Dont do it I have had surgery in a hospital in Gdania. I would call the surgeon a Butcher not a doctor and they dont like to use anaesthetic.

DONT DO IT
cjj - | 281  
23 Oct 2009 /  #15
Macduff !
You mean vein surgery ? or any surgery at all? We're in Trojmiasto too so quite interested in your reply :)

Update: serious thought is being given to Foam Sclerotherapy ... Some "clinic in Gdansk" is being visited this evening to chat about the procedure.

I'd be interested to hear any practical experiences - as usual the internet supplies a wide range of opinion on the subject :)

/cjj
OP rich55 3 | 49  
28 Oct 2009 /  #16
Some "clinic in Gdansk" is being visited this evening to chat about the procedure.

Hi cjj, how did your visit go? Has it helped you come to a decision? Positive and negative feelings, cost and any other details etc. would be appreciated. Regards.
cjj - | 281  
28 Oct 2009 /  #17
Clinic surgeon said no to the foam scl. At least one of the veins is very wide so that technique was unsuitable. They will be stripped out - tried and tested technique.

Surgeon says he has a cancellation this weekend so at the moment we're aiming for that.
I've no clear idea of costs because we've gone through medicover -- costs then get a little fuzzier as do waiting lists. Plus, this is Mr cjj we're talking about so my info. is second hand and we haven't discussed the $s (yet).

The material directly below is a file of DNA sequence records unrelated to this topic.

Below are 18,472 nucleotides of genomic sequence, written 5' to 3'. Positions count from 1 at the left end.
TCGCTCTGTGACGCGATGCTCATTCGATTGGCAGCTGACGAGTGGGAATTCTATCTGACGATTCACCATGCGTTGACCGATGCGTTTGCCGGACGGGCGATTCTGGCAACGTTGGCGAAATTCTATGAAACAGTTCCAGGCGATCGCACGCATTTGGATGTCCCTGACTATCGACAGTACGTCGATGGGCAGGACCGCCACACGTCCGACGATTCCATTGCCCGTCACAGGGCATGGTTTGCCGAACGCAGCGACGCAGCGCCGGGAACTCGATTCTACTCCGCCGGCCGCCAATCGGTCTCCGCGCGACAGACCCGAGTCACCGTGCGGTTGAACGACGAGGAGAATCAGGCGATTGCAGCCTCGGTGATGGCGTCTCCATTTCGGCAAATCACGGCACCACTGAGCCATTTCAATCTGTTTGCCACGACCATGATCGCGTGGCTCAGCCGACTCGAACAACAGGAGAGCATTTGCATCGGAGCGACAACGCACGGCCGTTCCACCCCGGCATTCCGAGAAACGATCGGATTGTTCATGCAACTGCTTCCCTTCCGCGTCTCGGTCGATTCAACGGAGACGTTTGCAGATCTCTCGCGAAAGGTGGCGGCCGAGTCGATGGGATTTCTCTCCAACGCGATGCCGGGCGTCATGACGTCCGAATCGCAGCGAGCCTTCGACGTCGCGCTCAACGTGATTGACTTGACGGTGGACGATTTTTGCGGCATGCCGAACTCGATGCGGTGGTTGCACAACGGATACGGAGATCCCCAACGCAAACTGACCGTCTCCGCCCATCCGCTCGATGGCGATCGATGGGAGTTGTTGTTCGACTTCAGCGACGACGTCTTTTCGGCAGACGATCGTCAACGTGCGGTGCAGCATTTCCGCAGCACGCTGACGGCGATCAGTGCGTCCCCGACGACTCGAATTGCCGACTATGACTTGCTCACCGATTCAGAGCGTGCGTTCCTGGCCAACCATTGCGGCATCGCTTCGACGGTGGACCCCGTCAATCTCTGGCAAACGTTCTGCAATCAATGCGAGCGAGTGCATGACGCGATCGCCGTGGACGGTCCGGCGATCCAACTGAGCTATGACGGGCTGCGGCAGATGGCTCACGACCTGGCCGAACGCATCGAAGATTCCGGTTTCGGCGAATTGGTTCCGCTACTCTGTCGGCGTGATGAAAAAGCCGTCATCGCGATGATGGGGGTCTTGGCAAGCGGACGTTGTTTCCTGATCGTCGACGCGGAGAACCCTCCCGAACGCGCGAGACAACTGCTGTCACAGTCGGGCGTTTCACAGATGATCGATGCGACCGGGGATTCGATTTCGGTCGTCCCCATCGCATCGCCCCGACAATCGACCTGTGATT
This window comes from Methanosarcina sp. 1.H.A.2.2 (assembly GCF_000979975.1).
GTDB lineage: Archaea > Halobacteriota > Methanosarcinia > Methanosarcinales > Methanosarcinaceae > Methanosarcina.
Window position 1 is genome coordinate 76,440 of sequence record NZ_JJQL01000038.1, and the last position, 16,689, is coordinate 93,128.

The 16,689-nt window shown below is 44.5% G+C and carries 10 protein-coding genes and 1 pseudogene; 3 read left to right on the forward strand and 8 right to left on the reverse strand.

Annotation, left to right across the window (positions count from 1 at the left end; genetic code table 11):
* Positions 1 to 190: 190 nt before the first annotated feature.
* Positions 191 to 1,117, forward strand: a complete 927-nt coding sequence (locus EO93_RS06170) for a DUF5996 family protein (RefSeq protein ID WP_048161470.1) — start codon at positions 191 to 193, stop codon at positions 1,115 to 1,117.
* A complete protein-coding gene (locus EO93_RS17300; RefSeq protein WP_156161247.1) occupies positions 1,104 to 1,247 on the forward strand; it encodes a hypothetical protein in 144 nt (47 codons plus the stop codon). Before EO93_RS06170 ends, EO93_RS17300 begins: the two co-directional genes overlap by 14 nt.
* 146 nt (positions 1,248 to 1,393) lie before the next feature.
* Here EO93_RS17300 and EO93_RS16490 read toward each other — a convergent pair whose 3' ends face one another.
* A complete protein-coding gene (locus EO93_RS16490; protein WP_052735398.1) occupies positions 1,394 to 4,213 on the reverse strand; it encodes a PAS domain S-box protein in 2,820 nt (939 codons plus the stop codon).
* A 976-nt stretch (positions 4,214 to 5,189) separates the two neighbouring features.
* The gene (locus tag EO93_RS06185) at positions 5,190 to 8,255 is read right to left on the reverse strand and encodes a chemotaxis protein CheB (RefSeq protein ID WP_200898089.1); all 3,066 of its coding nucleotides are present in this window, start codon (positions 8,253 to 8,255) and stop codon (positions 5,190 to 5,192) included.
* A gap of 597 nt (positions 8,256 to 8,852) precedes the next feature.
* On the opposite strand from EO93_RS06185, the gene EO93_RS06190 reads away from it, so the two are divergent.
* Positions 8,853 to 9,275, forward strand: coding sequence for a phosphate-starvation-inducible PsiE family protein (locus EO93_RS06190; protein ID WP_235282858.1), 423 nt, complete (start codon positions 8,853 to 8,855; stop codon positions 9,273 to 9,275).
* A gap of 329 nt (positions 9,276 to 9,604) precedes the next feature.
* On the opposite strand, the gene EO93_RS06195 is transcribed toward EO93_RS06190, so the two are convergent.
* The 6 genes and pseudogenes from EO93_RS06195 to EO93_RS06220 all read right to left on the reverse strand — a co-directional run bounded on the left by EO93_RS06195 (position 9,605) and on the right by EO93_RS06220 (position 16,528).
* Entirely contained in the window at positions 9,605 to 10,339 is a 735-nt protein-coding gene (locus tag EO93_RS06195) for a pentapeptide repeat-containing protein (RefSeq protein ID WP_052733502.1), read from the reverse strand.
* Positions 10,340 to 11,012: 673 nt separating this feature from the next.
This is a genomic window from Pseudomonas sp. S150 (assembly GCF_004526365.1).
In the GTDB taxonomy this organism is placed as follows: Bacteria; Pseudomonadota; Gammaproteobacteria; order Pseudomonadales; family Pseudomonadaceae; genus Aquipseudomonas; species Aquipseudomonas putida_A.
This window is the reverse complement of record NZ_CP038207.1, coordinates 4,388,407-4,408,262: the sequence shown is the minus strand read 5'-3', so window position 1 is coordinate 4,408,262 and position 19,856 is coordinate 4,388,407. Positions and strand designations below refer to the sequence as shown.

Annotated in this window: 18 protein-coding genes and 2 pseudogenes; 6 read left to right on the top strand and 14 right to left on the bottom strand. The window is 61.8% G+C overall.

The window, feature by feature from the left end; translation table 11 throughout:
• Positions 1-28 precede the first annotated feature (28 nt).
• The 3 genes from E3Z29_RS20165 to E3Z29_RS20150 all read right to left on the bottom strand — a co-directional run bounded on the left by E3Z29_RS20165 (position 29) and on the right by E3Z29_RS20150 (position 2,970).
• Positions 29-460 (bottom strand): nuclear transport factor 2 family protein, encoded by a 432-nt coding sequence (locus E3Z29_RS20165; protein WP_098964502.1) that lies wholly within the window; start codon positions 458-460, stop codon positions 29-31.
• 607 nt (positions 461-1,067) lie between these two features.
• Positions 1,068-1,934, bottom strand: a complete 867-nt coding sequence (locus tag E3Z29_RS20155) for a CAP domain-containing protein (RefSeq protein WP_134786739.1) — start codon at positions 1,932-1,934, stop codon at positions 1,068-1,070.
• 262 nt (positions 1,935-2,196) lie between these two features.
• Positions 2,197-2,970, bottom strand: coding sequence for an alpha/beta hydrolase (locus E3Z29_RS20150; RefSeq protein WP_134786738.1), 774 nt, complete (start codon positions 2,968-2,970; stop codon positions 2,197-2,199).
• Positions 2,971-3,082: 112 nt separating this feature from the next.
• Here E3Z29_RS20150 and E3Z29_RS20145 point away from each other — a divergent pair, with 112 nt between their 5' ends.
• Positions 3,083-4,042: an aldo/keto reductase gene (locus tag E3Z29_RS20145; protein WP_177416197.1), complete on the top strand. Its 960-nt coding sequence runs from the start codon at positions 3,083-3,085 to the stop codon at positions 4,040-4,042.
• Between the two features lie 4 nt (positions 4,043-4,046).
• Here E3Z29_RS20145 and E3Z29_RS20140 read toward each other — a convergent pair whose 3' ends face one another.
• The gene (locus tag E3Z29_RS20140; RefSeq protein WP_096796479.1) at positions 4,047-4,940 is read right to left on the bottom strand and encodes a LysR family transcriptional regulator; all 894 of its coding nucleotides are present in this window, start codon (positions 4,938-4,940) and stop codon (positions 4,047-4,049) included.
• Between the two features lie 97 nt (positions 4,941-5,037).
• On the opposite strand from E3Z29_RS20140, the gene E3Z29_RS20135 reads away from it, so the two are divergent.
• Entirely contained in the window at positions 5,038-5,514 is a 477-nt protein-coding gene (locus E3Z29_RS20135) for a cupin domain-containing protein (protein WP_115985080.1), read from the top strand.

Procedure done on Saturday, victim up and walking around the next day - can go back to sedentary job on Monday (with some care about how the leg is kept elevated etc during the working day) ...

Anyone had any dealings with clinics in Sopot? I saw one in the Gdansk 'free' newspaper last week (Metro) - forgot to note either the name or any contact number ... rather surprised to see it in the small ads.

cjj
SzwedwPolsce 11 | 1594  
28 Oct 2009 /  #18
I spoke to the surgeon after my operation.He said the cause was ( explained in my none medical vocabulary !!) . That basically veins have valves, these get blocked which causes the vein to die due to lack of oxygen. Once dead they expand to over 100 / 150 size thier width and float to top of the skin / surface hence making them look worse than what they really are.

Something like that. And the dilation is usually use to decreased blood circulation because the muscles in the lower limbs don't press correctly on the vessels, to pump up the blood. That's why varicose veins usually occur in people who sit down a lot and don't use their lower limb muscles.